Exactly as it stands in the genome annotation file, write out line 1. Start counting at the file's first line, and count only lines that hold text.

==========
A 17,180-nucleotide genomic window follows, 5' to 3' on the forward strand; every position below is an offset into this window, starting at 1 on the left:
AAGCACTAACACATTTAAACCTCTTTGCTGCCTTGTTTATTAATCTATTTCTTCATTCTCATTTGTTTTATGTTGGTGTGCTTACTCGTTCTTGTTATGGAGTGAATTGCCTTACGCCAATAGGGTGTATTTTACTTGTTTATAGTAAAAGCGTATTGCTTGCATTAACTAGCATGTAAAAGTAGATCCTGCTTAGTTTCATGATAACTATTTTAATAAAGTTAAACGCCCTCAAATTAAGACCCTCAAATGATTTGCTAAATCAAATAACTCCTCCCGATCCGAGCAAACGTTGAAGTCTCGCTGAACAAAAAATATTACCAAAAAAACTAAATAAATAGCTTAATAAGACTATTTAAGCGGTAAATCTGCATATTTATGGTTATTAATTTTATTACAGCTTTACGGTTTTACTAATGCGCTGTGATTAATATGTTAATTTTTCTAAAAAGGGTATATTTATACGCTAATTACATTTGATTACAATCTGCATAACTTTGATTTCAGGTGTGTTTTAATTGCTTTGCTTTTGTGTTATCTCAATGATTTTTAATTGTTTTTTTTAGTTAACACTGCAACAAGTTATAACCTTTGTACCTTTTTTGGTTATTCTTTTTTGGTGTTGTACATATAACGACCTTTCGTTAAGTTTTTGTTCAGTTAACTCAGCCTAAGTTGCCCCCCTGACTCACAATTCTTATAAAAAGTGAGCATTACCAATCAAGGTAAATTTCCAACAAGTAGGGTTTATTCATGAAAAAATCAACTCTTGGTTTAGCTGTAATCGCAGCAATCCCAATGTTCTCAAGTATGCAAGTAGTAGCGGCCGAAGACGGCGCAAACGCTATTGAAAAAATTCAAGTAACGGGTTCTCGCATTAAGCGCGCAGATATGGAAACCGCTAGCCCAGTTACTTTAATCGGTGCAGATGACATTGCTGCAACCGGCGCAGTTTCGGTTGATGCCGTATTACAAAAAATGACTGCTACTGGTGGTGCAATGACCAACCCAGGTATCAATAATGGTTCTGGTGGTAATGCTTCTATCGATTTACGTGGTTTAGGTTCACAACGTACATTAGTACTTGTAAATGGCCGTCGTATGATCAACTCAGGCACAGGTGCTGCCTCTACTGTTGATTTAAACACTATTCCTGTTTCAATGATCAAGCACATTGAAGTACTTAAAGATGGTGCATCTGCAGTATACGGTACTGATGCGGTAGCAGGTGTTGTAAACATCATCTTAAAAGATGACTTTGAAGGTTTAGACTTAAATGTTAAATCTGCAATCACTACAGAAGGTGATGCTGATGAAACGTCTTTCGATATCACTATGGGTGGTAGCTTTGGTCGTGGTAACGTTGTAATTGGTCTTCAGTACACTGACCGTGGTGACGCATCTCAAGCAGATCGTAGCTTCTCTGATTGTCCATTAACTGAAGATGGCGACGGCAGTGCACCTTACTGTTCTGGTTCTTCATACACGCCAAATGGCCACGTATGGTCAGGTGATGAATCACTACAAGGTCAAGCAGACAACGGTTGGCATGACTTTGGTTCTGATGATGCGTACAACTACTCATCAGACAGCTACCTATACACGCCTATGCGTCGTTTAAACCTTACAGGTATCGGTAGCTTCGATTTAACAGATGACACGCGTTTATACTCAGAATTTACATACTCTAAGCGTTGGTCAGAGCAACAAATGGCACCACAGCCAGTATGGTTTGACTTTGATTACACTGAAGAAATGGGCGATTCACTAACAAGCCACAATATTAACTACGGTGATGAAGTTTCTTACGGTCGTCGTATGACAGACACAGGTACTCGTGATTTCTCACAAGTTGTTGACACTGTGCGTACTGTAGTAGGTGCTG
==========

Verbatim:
A 17,180-nucleotide genomic window follows, 5' to 3' on the forward strand; every position below is an offset into this window, starting at 1 on the left: